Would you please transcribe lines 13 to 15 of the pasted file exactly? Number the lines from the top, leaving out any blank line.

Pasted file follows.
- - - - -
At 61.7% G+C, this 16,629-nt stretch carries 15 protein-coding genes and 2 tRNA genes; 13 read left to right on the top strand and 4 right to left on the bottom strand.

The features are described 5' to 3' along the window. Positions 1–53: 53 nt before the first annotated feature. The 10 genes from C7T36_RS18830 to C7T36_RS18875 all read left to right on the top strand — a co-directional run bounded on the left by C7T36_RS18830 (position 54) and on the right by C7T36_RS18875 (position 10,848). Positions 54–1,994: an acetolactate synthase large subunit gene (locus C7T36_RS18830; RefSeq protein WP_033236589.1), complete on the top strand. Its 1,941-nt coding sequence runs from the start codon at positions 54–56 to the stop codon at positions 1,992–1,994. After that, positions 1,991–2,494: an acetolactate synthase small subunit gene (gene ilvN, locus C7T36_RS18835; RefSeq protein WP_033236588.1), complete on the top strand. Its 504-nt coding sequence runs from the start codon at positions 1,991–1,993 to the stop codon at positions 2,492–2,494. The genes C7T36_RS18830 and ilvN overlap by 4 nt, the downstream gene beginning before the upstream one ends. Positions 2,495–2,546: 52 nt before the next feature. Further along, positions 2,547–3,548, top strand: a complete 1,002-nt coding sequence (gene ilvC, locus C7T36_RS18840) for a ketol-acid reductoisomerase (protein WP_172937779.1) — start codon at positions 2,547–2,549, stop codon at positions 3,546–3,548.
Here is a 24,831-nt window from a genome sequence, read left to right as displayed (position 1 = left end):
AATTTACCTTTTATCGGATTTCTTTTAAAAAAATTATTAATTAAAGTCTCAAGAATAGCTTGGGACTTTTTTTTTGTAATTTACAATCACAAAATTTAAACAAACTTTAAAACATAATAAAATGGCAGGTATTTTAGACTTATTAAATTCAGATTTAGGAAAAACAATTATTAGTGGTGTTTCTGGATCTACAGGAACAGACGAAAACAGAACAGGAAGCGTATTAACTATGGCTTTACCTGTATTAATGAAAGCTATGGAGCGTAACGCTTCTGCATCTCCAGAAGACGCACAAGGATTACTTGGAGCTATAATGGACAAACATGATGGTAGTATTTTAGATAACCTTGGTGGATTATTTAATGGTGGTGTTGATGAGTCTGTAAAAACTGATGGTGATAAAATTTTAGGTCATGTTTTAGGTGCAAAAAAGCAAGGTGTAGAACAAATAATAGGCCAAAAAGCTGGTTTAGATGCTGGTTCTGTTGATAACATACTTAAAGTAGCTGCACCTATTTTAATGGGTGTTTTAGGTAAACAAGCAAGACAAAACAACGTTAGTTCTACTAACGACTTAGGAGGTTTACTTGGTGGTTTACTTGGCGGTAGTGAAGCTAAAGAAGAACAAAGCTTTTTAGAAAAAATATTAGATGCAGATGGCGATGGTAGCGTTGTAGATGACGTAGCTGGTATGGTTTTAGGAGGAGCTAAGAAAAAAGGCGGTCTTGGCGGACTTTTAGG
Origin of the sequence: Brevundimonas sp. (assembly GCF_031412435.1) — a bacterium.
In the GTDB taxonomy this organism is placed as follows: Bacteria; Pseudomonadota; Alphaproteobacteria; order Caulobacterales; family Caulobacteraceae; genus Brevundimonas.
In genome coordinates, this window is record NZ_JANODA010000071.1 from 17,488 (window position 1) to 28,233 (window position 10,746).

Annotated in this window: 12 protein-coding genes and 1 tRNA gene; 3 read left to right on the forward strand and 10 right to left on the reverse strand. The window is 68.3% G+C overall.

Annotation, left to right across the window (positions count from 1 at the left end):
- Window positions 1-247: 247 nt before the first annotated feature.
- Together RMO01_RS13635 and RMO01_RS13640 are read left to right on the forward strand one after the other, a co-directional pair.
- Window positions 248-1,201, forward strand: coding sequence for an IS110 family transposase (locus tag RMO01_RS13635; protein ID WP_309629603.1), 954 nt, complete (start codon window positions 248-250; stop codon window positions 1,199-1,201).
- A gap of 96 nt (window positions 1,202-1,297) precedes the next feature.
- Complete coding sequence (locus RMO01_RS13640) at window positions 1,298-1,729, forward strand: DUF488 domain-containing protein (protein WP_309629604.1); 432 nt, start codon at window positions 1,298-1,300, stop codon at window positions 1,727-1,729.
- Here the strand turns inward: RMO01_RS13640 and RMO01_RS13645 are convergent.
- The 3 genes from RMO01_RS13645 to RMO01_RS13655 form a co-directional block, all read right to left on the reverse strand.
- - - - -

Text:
- A gap of 96 nt (window positions 1,202-1,297) precedes the next feature.
- Complete coding sequence (locus RMO01_RS13640) at window positions 1,298-1,729, forward strand: DUF488 domain-containing protein (protein WP_309629604.1); 432 nt, start codon at window positions 1,298-1,300, stop codon at window positions 1,727-1,729.
- Here the strand turns inward: RMO01_RS13640 and RMO01_RS13645 are convergent.